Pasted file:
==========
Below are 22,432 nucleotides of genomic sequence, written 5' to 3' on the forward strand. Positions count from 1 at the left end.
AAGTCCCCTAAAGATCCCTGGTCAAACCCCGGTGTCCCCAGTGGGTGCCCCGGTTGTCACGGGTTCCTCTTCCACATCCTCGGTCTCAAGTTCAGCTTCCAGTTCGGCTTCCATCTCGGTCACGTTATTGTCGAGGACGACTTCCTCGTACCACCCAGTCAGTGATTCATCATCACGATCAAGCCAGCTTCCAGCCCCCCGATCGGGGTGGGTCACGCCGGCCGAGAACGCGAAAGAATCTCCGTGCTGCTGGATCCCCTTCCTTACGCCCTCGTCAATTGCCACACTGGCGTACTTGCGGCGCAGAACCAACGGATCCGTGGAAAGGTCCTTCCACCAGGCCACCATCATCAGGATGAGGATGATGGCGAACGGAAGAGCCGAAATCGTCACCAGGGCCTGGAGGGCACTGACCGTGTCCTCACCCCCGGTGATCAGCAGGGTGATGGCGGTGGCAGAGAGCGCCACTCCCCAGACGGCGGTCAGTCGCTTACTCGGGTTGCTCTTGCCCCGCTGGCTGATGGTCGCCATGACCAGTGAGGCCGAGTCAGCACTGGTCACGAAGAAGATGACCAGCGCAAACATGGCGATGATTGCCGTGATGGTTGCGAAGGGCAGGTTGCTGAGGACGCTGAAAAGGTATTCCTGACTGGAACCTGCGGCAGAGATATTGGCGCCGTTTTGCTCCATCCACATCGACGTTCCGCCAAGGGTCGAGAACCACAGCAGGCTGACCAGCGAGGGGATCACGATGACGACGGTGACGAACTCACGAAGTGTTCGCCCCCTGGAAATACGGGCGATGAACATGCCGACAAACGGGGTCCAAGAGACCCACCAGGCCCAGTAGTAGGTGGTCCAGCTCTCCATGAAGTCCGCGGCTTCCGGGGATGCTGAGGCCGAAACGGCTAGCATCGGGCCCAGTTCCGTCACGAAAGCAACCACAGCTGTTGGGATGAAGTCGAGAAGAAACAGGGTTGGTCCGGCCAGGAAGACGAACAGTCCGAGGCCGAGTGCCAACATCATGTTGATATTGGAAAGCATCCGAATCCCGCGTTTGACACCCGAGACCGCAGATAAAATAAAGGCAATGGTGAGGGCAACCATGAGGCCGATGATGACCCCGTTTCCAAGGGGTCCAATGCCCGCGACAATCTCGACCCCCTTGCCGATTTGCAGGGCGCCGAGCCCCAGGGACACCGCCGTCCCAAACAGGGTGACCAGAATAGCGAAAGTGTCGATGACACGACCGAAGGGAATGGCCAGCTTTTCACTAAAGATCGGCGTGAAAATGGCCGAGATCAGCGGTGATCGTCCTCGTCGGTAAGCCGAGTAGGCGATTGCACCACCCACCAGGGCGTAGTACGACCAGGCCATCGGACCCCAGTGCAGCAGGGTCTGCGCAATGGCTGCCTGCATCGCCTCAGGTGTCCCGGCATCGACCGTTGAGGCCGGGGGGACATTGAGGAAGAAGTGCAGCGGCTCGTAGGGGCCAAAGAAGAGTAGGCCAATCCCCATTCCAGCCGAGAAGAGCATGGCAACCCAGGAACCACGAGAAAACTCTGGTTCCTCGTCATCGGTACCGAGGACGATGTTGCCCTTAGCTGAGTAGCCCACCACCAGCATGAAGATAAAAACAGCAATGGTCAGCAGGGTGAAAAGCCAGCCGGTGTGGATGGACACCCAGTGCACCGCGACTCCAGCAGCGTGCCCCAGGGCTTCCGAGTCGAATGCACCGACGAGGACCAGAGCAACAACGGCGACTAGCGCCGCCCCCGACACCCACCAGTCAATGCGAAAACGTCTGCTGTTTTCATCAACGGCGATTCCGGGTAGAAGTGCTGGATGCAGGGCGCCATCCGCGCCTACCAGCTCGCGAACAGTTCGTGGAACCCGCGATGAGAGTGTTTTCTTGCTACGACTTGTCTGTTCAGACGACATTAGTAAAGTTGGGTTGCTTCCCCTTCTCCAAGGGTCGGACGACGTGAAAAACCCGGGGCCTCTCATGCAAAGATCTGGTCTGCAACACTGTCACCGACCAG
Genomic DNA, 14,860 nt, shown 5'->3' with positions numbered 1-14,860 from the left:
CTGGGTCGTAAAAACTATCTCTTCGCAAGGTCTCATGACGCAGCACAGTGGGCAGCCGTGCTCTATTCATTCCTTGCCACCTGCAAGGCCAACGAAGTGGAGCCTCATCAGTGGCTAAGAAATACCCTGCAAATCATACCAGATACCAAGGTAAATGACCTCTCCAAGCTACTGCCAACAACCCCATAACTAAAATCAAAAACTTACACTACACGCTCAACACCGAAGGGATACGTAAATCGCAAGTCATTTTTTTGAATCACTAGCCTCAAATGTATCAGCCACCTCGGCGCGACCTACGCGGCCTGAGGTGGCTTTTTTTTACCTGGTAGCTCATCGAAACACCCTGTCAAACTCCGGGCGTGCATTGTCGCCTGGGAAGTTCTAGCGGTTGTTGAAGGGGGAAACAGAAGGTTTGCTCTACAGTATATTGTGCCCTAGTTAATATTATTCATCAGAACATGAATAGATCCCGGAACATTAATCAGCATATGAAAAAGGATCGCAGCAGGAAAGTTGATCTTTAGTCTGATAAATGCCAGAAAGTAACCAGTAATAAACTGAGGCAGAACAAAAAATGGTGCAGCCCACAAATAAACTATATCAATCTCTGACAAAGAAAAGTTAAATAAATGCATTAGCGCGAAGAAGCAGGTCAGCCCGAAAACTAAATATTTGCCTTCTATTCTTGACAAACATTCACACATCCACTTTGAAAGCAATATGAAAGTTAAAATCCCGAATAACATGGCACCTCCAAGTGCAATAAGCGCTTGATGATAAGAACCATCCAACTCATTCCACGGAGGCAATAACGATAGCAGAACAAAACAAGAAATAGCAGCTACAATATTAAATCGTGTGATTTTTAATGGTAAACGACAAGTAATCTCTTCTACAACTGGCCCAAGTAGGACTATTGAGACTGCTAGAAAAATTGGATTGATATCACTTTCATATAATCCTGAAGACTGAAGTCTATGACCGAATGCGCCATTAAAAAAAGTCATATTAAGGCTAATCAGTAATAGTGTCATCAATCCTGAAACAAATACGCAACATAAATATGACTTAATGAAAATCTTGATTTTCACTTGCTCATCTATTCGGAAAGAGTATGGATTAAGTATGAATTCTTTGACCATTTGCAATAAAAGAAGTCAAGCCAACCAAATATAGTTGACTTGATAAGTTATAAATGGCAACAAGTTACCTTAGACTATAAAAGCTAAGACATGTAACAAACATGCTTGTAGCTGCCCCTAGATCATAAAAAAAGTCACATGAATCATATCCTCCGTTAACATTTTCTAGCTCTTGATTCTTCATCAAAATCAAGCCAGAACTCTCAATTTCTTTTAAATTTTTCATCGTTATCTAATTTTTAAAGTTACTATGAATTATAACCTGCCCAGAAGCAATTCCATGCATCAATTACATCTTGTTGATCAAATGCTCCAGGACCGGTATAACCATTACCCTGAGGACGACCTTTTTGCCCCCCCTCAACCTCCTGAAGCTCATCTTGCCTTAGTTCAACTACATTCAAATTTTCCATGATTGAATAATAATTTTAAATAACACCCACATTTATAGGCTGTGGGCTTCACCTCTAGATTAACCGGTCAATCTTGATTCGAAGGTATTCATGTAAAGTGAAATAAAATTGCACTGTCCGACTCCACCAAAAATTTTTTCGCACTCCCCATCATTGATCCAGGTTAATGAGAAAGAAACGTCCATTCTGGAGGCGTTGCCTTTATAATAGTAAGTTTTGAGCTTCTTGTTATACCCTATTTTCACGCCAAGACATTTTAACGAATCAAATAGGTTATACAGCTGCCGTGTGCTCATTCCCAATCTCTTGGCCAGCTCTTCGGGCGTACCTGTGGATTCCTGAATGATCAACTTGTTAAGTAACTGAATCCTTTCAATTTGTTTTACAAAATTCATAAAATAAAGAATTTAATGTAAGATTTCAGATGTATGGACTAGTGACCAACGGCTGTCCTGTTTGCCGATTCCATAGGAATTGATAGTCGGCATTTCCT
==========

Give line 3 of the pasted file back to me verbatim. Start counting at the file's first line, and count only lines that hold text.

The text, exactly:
Genomic DNA, 14,860 nt, shown 5'->3' with positions numbered 1-14,860 from the left: